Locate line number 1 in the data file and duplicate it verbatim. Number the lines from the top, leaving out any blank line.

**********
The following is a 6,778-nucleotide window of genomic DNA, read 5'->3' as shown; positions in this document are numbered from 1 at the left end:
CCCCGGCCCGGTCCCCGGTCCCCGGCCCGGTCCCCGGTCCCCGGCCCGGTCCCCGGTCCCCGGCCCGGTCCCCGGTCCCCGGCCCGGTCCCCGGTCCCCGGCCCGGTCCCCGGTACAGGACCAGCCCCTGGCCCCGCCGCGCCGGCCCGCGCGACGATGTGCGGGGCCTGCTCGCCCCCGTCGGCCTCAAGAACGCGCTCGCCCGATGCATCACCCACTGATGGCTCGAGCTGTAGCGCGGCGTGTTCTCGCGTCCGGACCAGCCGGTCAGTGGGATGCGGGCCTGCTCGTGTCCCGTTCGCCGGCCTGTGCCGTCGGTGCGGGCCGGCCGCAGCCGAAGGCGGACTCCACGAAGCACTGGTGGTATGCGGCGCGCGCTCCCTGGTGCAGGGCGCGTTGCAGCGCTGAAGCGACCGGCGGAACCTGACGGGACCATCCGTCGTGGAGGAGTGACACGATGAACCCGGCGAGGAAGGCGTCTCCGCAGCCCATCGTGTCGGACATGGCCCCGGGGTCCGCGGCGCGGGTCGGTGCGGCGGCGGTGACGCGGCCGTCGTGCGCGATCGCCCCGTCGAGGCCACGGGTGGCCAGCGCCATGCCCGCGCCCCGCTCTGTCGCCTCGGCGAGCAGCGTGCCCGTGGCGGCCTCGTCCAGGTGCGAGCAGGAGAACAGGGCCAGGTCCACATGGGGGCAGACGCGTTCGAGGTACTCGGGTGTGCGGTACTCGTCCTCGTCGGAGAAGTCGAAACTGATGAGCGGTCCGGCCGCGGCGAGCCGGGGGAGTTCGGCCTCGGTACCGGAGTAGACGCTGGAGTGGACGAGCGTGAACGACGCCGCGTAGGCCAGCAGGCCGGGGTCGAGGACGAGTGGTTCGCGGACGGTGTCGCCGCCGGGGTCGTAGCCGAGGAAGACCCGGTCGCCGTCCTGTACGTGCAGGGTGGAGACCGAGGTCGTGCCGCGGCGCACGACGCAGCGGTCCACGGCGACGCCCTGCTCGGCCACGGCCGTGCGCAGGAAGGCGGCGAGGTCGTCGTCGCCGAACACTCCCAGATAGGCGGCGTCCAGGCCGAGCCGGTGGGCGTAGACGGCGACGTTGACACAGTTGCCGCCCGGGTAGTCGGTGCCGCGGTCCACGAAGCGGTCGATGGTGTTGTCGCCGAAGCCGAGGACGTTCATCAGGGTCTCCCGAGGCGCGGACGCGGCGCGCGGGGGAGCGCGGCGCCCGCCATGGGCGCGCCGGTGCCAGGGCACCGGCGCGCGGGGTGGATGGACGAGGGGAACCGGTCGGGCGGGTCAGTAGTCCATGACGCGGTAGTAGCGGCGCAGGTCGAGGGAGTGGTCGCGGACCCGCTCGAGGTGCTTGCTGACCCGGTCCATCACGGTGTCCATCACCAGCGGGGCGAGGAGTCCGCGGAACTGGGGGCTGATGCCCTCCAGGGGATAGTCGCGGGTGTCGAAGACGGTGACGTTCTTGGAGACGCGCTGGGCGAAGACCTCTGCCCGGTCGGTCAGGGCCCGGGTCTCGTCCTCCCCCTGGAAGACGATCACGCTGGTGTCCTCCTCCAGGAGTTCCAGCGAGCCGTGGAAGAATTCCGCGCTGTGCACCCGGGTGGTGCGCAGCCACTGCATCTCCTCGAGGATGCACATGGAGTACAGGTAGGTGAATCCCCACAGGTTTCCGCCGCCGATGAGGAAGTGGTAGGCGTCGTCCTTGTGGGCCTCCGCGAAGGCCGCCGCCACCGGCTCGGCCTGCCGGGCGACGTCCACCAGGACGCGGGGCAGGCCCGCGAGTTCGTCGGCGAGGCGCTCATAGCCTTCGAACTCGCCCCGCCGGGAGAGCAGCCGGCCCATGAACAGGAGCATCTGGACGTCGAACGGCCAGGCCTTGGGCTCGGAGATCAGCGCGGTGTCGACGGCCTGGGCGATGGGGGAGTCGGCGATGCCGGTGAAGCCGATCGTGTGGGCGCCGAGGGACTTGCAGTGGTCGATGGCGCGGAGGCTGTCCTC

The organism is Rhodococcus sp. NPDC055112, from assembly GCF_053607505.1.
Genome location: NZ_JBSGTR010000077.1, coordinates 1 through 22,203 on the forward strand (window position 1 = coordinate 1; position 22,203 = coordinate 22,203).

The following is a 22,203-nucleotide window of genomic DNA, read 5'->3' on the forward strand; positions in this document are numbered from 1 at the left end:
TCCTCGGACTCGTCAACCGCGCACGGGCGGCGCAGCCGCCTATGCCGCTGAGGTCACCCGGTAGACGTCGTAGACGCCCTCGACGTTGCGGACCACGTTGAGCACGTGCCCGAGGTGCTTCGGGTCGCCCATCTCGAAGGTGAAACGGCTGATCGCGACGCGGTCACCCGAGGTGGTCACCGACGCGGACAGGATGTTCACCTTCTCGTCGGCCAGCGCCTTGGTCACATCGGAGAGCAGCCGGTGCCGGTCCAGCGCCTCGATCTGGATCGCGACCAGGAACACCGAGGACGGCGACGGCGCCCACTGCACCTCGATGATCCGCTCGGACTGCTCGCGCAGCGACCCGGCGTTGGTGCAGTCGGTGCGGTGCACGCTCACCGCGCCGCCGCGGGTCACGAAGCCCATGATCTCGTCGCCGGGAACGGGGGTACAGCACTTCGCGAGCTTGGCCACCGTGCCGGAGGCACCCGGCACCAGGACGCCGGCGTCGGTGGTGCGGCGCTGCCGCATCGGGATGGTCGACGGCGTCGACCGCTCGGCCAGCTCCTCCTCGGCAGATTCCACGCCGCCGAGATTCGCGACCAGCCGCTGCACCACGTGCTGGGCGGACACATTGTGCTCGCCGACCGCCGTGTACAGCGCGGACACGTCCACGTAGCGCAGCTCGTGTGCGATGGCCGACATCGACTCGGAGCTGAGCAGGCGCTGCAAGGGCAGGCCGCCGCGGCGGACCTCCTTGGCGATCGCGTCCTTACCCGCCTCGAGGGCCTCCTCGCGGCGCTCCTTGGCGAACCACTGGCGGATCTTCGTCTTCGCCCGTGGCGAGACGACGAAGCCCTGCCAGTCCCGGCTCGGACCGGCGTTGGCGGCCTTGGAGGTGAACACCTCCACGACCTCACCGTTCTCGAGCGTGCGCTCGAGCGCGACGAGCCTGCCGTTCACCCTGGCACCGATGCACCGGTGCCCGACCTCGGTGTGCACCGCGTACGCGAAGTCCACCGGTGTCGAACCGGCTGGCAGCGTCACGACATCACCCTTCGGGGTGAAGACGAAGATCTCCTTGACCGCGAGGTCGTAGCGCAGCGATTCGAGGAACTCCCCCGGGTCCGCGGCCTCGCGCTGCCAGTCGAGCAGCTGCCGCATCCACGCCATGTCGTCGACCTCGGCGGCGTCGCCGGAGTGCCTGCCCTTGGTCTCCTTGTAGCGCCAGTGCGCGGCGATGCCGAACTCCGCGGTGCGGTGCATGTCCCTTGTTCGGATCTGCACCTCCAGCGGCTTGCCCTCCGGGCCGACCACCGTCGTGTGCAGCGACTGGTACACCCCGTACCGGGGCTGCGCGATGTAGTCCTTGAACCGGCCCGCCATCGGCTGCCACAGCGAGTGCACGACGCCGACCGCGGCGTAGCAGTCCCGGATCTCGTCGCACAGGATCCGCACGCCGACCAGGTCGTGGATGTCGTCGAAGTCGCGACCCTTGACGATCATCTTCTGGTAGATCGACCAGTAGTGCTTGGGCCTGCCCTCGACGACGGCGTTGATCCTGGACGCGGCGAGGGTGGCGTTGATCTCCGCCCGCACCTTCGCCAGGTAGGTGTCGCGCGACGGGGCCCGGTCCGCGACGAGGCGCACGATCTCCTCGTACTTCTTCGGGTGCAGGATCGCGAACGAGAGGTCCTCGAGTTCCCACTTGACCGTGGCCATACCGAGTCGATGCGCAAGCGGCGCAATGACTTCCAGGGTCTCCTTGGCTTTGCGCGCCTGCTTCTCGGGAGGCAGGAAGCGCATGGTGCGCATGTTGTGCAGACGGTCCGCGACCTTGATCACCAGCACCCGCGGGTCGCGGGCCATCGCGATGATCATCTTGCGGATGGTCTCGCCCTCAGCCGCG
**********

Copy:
The following is a 6,778-nucleotide window of genomic DNA, read 5'->3' as shown; positions in this document are numbered from 1 at the left end: